A research team from Genethon, in collaboration with teams from CNRS/Inserm and from the biotechnology company Spark Therapeutics, announced today in Nature Medicine that it has succeeded in inhibiting the immune response induced by AAV antibodies present as a result of natural immunity or following gene therapy, thanks to the IdeS enzyme. This result opens up new therapeutic prospects and the possibility of treating more patients.
Gene therapy consists of injecting a therapeutic gene into an organism using a vector, a "means of transport" able to cross all biological barriers through the cell and into the nucleus. The most commonly used vectors are derived from viruses, such as AAVs (adeno-associated viruses), used particularly in gene therapy targeting the muscles, liver, eyes, etc. In many cases, once it comes into contact with this virus, the body develops immunoglobulins (IgG) known to be neutralising, i.e. specific antibodies that inhibit AAVs. It is considered that between 30% and 50% of humans are naturally immunized against most AAVs used for therapeutic purposes. As a result, a large number of patients cannot currently benefit from AAV gene therapy. Moreover, a first injection of an AAV leads to an immune response against the vector, precluding any subsequent AAV gene therapy.
Overcoming this impediment is an essential factor in treating the maximum number of patients. Therefore, the teams lead by Giuseppe Ronzitti, a Genethon researcher, Sébastien Lacroix-Desmazes, a CNRS-Inserm researcher, and Federico Mingozzi from the biotechnology company Spark Therapeutics, have used animal models to test the efficacy of the IdeS enzyme, an endopeptidase that naturally reduces the action of antibodies, in order to neutralise the immune response due to IgG immunoglobulins.
The study was carried out in two steps: Researchers injected the IdeS enzyme into subjects with neutralizing anti-AAV IgG before injecting the gene therapy vector of the same serotype and then observed that the IdeS treatment neutralized the action of the antibodies. This first step provided proof of the efficacy of this approach for subjects with natural immunity.
Then, the teams tested this approach with a view to the possible reinjection of gene therapy drugs. So, they administered a first dose of AAV vector, then a second dose after injection of IdeS. They observed that IdeS, by reducing the level of circulating antibodies, allowed the re-administration of the vector.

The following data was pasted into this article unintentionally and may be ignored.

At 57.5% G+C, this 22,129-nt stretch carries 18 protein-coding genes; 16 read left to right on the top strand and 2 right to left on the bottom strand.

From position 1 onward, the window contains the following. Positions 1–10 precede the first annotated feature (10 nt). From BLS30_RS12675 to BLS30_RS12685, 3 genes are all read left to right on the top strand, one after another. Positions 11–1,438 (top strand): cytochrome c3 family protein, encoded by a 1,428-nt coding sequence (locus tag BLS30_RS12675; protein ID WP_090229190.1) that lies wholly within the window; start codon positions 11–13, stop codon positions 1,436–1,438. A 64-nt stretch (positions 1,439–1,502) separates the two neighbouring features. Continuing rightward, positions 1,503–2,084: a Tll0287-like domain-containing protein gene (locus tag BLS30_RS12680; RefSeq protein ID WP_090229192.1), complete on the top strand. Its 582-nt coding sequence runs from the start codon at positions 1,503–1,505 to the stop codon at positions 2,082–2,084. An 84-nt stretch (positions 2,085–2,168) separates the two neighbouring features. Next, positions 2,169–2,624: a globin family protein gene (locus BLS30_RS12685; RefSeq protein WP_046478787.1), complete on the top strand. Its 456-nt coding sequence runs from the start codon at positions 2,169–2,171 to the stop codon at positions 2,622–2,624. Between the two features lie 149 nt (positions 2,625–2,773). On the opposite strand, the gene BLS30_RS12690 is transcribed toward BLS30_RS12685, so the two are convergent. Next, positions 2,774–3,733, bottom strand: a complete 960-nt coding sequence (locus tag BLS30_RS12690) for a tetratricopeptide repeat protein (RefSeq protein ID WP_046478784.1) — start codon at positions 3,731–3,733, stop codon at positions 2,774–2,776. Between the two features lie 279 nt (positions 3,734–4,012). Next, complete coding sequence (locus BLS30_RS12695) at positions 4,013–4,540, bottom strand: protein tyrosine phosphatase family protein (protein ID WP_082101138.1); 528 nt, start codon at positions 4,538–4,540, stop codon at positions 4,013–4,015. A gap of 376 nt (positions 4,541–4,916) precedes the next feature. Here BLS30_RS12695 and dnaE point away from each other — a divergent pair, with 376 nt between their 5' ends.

These two studies demonstrate that treatment with IdeS allows repeated administration of AAV gene therapy. This is a significant and promising step forward in the treatment of rare genetic diseases because, if the efficacy of this technique is confirmed in humans, it will make it possible to treat patients at the first signs of the disease and to re-inject a gene therapy product if necessary.
"These studies should enable us to test this innovative approach in humans and thus, in the long term, to give AAV-positive patients the possibility of benefiting from gene therapy, despite the presence of antibodies. This could also make it possible to treat patients as soon as the first symptoms of the disease appear (affecting the liver, for example) and, if necessary, to re-administer the gene therapy treatment in an effective manner," stresses Christian Leborgne, research engineer at Genethon.
"This study represents an important step towards solving a complex and fundamental problem, namely the repeated administration of gene therapy treatments to patients who may need them, and also the treatment of patients who today are not eligible for gene therapy due to the existence of neutralizing antibodies in their systems. This study highlights, once again, the expertise of our researchers, who are imagining and developing new approaches to make gene therapy even more effective and to increase the number of patients able to access it," says Frédéric Revah, Chief Executive Officer of Genethon.
Publication : IgG-cleaving endopeptidase enables in vivo gene therapy in the presence of anti-AAV neutralizing antibodies 2020, NatMed.
Genethon was created in 1990 by the AFM-Telethon with the donations from the first Telethons. The stakes at that stage were huge: deciphering the human genome, tracking down the genes responsible for genetic diseases and using this knowledge to make innovative drugs. Thirty years later, a first gene therapy drug, to which Genethon contributed, has obtained marketing authorization in the United States, Europe and Japan for spinal muscular atrophy. In addition, 7 products resulting from Genethon research and developed alone or in collaboration, are today in clinical trials for rare diseases involving eyesight, the liver, blood, the immune system and the muscles. A further 7 products are in the preparation phase for clinical trials over the next three years.
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